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Grant's Farm sale continues through legal process

Billy Busch enters the court building to attend a hearing on the sale of Grant's Farm
Willis Ryder Arnold | St. Louis Public Radio
Billy Busch enters the court building to attend a hearing on the sale of Grant's Farm

Five of six Busch siblings were in court Tuesday over the potential $26 million sale of Grant’s Farm from the Busch Family Trust.

Billy Busch has offered to buy Grant's Farm. His siblings, Gertrude Busch Valentine, Peter W. Busch, Andrew D. Busch, and Beatrice Busch von Gontard, have made a competing offer. Yet, in court the family sat on the same bench.

Each side insists its plan is the best to ensure the property’s future.

“We want to continue running Grant’s Farm with Anheuser-Busch. More of us involved will make sure that Grant’s Farm can go on for a long, long time,” Trudy Busch Valentine said.

Billy Busch said his plan would run the property alongside his Kraftig Brewing business and would improve current physical conditions, develop new exhibits and add a brewery to the property. He also says he has a connection to the city that his siblings lack.

"I'm the only one with a business model at this time. I live in St. Louis, and three of my four brothers and sisters who are opposing me don't live in St. Louis," said Billy Busch.

Testimony, evidence and discussion focused on three main points of contention:

How the trust might conduct a sale – The Grant’s Farm property is owned by a trust overseen by Wells Fargo. The trust has asked the court to decide the extent of Wells Fargo’s discretion to sell the property, which will influence how a sale might take place and which party’s bids are deemed most appropriate. The court itself will not make this determination; its ruling will only influence what decisions the trust can make. The trust also asked the court to rule that Wells Fargo won’t be held liable for the result of its sale.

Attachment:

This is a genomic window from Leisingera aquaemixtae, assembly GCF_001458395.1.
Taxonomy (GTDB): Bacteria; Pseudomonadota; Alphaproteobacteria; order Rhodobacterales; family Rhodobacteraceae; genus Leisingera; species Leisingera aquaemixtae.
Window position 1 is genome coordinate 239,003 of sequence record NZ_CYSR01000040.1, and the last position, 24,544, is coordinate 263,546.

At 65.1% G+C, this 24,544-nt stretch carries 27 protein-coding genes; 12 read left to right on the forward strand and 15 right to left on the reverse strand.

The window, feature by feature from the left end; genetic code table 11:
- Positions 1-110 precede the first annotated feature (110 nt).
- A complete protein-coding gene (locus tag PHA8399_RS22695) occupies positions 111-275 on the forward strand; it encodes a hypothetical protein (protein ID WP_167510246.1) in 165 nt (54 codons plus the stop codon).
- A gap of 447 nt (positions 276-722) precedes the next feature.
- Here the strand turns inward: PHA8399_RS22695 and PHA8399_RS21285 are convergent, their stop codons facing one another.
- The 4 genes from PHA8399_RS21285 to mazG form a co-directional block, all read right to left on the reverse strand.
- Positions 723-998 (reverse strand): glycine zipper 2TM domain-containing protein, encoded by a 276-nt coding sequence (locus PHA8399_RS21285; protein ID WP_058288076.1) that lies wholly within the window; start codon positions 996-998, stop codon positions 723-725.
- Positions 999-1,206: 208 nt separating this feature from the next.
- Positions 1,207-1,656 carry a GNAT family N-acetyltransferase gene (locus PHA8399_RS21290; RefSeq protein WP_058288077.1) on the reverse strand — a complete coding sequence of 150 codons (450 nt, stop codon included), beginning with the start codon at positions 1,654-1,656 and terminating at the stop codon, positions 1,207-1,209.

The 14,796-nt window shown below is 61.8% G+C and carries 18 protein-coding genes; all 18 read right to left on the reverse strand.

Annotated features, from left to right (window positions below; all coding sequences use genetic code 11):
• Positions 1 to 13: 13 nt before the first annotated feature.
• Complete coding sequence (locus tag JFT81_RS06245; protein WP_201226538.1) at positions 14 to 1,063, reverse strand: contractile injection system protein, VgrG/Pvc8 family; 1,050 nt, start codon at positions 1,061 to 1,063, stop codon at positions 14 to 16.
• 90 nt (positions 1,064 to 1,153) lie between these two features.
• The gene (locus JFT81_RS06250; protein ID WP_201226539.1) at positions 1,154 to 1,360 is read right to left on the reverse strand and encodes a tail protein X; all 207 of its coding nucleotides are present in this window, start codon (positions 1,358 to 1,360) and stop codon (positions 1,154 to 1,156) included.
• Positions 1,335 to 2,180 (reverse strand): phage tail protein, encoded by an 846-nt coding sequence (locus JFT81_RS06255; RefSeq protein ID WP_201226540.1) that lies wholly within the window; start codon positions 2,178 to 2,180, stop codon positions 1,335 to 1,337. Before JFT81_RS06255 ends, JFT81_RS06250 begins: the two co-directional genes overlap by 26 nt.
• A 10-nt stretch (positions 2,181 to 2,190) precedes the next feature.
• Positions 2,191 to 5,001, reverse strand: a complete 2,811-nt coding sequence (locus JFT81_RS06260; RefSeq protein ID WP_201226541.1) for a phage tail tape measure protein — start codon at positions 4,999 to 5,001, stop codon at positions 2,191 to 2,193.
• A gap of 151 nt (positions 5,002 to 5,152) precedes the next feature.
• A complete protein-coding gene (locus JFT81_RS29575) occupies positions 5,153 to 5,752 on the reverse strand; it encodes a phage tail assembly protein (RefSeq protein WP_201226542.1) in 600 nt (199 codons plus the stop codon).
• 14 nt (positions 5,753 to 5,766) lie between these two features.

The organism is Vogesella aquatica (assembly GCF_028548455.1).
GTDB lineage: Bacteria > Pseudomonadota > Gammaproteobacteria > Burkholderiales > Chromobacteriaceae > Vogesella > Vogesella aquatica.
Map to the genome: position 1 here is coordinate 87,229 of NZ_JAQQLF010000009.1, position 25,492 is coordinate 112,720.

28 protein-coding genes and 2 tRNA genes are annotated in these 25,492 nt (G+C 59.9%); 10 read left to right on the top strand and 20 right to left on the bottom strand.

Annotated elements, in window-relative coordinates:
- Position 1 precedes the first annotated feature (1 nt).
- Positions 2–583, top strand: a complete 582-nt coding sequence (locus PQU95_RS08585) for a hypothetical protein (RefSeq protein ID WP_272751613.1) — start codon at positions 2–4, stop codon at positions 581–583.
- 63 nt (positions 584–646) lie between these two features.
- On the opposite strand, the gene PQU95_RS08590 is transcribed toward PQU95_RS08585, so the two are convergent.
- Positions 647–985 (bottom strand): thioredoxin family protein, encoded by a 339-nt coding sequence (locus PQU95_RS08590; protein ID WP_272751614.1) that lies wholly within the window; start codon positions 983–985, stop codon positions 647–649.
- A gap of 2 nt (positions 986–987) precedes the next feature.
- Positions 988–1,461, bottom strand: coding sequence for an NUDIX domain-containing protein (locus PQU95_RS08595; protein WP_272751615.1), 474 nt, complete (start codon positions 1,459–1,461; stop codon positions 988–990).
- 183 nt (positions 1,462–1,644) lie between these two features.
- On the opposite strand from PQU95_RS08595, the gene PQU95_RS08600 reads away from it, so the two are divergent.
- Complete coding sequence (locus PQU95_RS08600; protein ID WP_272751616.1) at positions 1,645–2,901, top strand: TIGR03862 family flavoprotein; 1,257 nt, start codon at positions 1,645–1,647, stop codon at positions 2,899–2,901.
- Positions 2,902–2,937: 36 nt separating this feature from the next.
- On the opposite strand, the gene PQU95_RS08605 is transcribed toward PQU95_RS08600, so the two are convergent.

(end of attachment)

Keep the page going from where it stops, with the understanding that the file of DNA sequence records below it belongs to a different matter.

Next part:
Whether some siblings violated the trust - There is a particular clause within August A. Busch Jr.’s will that states certain actions taken by beneficiaries could remove them from the trust. The court heard arguments both for and against the position that plans to sell the property to the Saint Louis Zoo may have been in violation of the trust and would restrict the four united siblings' ability to buy the property.

Who is responsible for the legal fees stemming from the suit - The court also heard arguments that the unexpected legal fees resulting from the dispute over the sale of the farm should be covered by the trust that currently owns the property.

The judge could rule as early as next month or as late as summer on how the sale of Grant’s Farm could proceed. Both sides remained optimistic that the court would rule in their favor.

Andrew Busch even went as far as to say his siblings' position could include Billy.

“We think with the four of us and hopefully again, Billy will join us, that we’ll have great options with Grant’s Farm,” said Andrew Busch.

The sixth sibling, Adolphus Busch, did not attend the hearing but support's his brother Billy’s effort to buy the farm. Documents filed in court indicate that Adolphus may support that effort financially as well.

A brief outline of the Grant’s Farm sale saga:

Initially the Saint Louis Zoo announced its intention to purchase the property. So did Billy Busch.

The contest went to court shortly after the duel announcements.

After several months the Zoo withdraws its offer to purchase the property.

The four siblings who originally advocated for the sale offer to buy Grant’s farm themselves.

Billy Busch ups his original offer to one dollar more than his siblings' offer.